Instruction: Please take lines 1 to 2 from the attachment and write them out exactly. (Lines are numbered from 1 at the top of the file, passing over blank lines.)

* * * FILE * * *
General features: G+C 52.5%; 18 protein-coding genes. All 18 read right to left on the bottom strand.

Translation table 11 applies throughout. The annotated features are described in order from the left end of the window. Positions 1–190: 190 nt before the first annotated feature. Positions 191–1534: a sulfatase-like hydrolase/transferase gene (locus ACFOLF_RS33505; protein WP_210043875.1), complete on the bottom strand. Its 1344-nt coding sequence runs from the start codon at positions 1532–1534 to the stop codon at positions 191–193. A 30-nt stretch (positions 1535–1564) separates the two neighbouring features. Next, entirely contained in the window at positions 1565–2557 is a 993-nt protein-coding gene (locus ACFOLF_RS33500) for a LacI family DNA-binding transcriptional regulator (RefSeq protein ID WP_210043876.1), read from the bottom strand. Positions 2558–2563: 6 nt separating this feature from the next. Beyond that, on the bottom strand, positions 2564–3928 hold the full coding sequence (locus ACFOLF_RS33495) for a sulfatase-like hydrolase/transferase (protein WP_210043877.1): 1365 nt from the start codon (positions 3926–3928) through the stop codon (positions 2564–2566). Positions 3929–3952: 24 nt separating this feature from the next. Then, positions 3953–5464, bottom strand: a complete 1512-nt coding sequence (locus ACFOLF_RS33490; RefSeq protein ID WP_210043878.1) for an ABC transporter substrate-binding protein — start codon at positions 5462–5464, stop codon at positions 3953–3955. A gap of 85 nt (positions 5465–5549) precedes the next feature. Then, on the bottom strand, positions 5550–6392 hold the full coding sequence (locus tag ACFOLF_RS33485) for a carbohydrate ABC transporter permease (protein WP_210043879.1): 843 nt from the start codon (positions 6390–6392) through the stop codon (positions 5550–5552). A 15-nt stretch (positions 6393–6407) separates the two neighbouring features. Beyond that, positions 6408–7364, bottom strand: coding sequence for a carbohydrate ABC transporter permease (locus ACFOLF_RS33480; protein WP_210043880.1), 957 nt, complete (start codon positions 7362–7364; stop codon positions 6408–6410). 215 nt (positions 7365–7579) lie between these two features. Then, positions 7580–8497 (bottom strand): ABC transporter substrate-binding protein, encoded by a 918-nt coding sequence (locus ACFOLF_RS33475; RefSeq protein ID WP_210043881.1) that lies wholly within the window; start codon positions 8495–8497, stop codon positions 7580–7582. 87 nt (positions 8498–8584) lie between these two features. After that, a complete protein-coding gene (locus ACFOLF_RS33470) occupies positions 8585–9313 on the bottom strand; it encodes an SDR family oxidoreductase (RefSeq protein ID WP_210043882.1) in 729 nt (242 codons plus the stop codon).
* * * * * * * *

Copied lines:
General features: G+C 52.5%; 18 protein-coding genes. All 18 read right to left on the bottom strand.

Translation table 11 applies throughout. The annotated features are described in order from the left end of the window. Positions 1–190: 190 nt before the first annotated feature. Positions 191–1534: a sulfatase-like hydrolase/transferase gene (locus ACFOLF_RS33505; protein WP_210043875.1), complete on the bottom strand. Its 1344-nt coding sequence runs from the start codon at positions 1532–1534 to the stop codon at positions 191–193. A 30-nt stretch (positions 1535–1564) separates the two neighbouring features. Next, entirely contained in the window at positions 1565–2557 is a 993-nt protein-coding gene (locus ACFOLF_RS33500) for a LacI family DNA-binding transcriptional regulator (RefSeq protein ID WP_210043876.1), read from the bottom strand. Positions 2558–2563: 6 nt separating this feature from the next. Beyond that, on the bottom strand, positions 2564–3928 hold the full coding sequence (locus ACFOLF_RS33495) for a sulfatase-like hydrolase/transferase (protein WP_210043877.1): 1365 nt from the start codon (positions 3926–3928) through the stop codon (positions 2564–2566). Positions 3929–3952: 24 nt separating this feature from the next. Then, positions 3953–5464, bottom strand: a complete 1512-nt coding sequence (locus ACFOLF_RS33490; RefSeq protein ID WP_210043878.1) for an ABC transporter substrate-binding protein — start codon at positions 5462–5464, stop codon at positions 3953–3955. A gap of 85 nt (positions 5465–5549) precedes the next feature. Then, on the bottom strand, positions 5550–6392 hold the full coding sequence (locus tag ACFOLF_RS33485) for a carbohydrate ABC transporter permease (protein WP_210043879.1): 843 nt from the start codon (positions 6390–6392) through the stop codon (positions 5550–5552). A 15-nt stretch (positions 6393–6407) separates the two neighbouring features. Beyond that, positions 6408–7364, bottom strand: coding sequence for a carbohydrate ABC transporter permease (locus ACFOLF_RS33480; protein WP_210043880.1), 957 nt, complete (start codon positions 7362–7364; stop codon positions 6408–6410). 215 nt (positions 7365–7579) lie between these two features. Then, positions 7580–8497 (bottom strand): ABC transporter substrate-binding protein, encoded by a 918-nt coding sequence (locus ACFOLF_RS33475; RefSeq protein ID WP_210043881.1) that lies wholly within the window; start codon positions 8495–8497, stop codon positions 7580–7582. 87 nt (positions 8498–8584) lie between these two features. After that, a complete protein-coding gene (locus ACFOLF_RS33470) occupies positions 8585–9313 on the bottom strand; it encodes an SDR family oxidoreductase (RefSeq protein ID WP_210043882.1) in 729 nt (242 codons plus the stop codon).